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After growing up as the only child of bitterly divorced parents, Mara Foster has finally gained independence and is embarking on a promising career as an artist. But despite her success, she is fragile. Burdened by a host of fears and anxieties, she finds it difficult even to leave the house on most days. When Mara meets Hugo, the walls she has built around herself begin to crumble, and as she struggles to find a breakthrough both in her art and in life, she must come to terms with her own dark secrets in order to get a second chance at happiness.
Written in spare, crisp prose and marked by wry humor, Falling Under is a gripping contemporary tale of human weakness, friendship, and hard-earned redemption.
“He would never understand how being happy makes you sad. How the happier you are the more you know the sky is about to explode into tiny, sparkling shards of glass that will pick up speed as they fall to the earth and slice right through you leaving your skin with little holes in it, leaving your heart bleeding.”
It took me the longest time to get into this book. But once I did, it was difficult to stop. The beautiful sentences kept flowing and I was simply in awe – the writing style is quite lovely. The author writes about ordinary things in such an extraordinary manner.
This is a story of Mara Foster, young artist who is struggling with anxiety. The story is told alternating between past and present. The main event in the book is the death of her college boyfriend, Lucas. It’s something that defined her, and we see events lining up to it, and we see after – Mara trying to deal with it. There’s a lot of guilt in Mara; she’s damaged, struggling with living her life despite her guilt which is crippling her. When she meets Hugo, she finally has a chance at happiness, but first – she must chase away her demons. We get to know Mara by witnessing her daily struggles, seeing how her past relationships defined her.
In her past, when she was 16, Mara had an affair with Caleb, a 34-year old painter who was her mentor of sorts. Then there was Lucas whose death left a huge impact on Mara and from whose loss she’s still recovering. In the present she has an occasional lover Erik to whom she runs when her demons are too much. And finally, Hugo, this really sweet guy with a dog. And that’s really all I have to say about Hugo. We meet him first and right away we’re presented with the idea that he’s the one. The one for whom Mara will get better. I, on the other hand, couldn’t help but root for Erik.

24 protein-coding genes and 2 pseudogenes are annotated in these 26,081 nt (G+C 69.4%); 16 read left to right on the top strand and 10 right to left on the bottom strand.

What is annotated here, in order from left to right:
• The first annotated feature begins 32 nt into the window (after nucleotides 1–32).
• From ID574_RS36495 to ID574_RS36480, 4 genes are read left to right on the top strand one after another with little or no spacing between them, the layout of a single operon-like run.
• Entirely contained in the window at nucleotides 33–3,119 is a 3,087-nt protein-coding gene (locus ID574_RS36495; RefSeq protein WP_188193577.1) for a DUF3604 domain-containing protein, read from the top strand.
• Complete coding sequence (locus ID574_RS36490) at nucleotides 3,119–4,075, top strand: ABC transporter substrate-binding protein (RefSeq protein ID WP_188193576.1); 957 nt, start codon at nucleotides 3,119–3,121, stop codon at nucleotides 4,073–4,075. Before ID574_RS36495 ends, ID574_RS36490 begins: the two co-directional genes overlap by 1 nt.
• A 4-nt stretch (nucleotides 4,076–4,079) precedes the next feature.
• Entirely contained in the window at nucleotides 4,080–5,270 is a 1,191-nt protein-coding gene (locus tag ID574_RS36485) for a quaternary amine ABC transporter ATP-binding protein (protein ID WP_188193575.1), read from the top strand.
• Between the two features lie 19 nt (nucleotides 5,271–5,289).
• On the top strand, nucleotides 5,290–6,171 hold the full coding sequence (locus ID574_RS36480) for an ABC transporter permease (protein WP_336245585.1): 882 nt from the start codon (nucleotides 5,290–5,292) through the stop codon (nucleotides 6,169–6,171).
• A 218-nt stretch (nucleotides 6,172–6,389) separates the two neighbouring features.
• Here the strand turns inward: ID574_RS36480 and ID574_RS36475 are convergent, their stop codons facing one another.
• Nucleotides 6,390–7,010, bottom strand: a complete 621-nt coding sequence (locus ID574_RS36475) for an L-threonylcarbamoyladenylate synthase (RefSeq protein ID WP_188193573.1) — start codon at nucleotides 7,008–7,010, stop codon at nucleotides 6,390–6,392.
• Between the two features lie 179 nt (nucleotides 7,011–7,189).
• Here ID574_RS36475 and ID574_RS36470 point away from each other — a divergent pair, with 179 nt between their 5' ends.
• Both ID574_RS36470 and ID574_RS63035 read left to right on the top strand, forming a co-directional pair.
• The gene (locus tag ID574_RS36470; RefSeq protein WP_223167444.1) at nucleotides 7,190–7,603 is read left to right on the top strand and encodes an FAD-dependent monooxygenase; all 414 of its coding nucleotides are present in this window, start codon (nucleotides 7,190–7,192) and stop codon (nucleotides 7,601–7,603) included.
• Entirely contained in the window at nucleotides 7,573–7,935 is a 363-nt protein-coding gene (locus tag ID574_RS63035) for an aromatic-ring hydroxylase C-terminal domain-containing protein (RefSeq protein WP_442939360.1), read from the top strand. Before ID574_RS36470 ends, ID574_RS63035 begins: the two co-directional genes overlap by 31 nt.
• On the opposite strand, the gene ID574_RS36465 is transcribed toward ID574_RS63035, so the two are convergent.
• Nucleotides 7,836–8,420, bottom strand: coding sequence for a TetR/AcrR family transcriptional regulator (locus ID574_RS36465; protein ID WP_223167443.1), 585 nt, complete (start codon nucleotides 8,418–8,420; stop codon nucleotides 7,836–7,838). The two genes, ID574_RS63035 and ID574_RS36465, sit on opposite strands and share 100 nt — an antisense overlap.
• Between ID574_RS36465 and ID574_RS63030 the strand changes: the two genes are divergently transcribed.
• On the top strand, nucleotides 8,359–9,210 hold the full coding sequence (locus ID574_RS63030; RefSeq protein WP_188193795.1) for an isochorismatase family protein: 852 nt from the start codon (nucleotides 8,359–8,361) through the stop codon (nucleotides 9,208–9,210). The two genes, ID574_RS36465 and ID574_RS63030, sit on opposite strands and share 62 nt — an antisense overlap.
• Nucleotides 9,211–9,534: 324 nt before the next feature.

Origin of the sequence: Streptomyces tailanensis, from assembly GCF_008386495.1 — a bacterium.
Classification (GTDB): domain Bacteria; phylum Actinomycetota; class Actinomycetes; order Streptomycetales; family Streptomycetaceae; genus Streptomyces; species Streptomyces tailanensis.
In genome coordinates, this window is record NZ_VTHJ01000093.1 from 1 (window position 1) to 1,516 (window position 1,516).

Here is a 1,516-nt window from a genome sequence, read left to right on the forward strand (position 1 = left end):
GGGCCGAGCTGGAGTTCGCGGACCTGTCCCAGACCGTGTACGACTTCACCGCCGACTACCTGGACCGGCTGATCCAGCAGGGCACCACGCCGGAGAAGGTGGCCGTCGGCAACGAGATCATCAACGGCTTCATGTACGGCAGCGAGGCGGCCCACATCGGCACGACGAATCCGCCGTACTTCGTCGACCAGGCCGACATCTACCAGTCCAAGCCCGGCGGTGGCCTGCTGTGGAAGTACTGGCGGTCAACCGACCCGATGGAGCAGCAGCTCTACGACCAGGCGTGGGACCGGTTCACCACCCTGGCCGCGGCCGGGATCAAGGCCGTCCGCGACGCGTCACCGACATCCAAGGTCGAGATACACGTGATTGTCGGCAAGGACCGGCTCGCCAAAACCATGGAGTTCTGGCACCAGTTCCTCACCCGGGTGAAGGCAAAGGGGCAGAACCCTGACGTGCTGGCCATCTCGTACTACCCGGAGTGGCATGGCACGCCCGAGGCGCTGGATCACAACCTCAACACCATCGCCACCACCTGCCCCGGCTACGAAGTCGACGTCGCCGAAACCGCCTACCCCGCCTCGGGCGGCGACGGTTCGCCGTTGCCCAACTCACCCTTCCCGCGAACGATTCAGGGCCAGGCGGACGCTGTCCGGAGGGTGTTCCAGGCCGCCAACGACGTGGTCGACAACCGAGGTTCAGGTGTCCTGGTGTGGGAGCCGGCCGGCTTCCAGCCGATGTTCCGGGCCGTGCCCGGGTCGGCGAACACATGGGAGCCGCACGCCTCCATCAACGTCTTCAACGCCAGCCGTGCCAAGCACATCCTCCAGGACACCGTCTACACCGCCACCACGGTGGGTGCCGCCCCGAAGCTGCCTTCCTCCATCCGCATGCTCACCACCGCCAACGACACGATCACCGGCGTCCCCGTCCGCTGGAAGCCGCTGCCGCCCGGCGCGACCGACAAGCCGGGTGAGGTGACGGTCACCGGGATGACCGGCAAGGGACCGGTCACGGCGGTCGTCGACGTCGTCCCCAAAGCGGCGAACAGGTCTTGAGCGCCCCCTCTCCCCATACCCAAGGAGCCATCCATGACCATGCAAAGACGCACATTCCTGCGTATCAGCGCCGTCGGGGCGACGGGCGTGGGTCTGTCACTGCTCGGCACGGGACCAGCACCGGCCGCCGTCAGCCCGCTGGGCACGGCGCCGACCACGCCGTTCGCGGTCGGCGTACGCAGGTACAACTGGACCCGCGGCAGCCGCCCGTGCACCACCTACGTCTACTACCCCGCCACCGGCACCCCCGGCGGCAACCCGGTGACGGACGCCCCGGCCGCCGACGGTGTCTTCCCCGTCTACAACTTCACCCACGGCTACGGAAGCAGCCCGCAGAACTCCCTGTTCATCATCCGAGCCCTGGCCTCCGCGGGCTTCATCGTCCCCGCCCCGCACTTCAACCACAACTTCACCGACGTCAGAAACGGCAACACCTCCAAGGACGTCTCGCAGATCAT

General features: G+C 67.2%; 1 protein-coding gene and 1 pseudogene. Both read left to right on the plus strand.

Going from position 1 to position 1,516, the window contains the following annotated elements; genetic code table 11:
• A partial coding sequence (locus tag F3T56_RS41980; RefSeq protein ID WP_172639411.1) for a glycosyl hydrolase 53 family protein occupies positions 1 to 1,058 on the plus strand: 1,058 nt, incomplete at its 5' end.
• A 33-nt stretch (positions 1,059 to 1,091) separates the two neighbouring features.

The whole book was intense. If I had to choose one word to describe Falling Under it’d be that. And Erik was intense, his relationship with Mara was nothing but intense. I felt like with Erik, Mara had something real. I liked Hugo in the beginning, but later on I cooled off, I guess. I missed that intensity she had in her previous relationships.
“Sometimes my ears are full of screaming, and sometimes, like tonight, the voices are mine. Erik had them too – demons, voices. Nightmares seared on the soul – I knew it the first time I saw him. And sometime, when there are large, dark spaces inside that you cannot escape, sometimes someone can meet you there, keep you company. Sometimes they can break you out.”
Mara is dramatic, her thoughts, her paintings are dramatic. Falling Under is the kind of book which relies on emotions a lot. Inner monologue is in the foreground. In fact, I think Mara’s thoughts consist most of the novel. At times, it was even a bit too much being inside her head.
The ending felt abrupt. I was little surprised how things ended. Yes, all drama regarding her relationships was resolved (maybe), but I felt Mara’s personal issues could’ve been given more attention. You can’t present me with all that drama, make me emotionally invested with Mara, then expect me to believe she’d overcome *all that* that easily?
In conclusion, Falling Under is dark, sexy and hits you right in the feels. You can’t stay indifferent towards Mara’s pain. I loved, LOVED the writing, it’s the best part of the novel. And I really wish more people knew about this amazing and unusual novel.
“We are fierce and intense and hot, but for the first time, our eyes are honest. Every touch strips us, makes us raw. And what we have always taken from each other by force, we now offer up and then go deeper and find more.”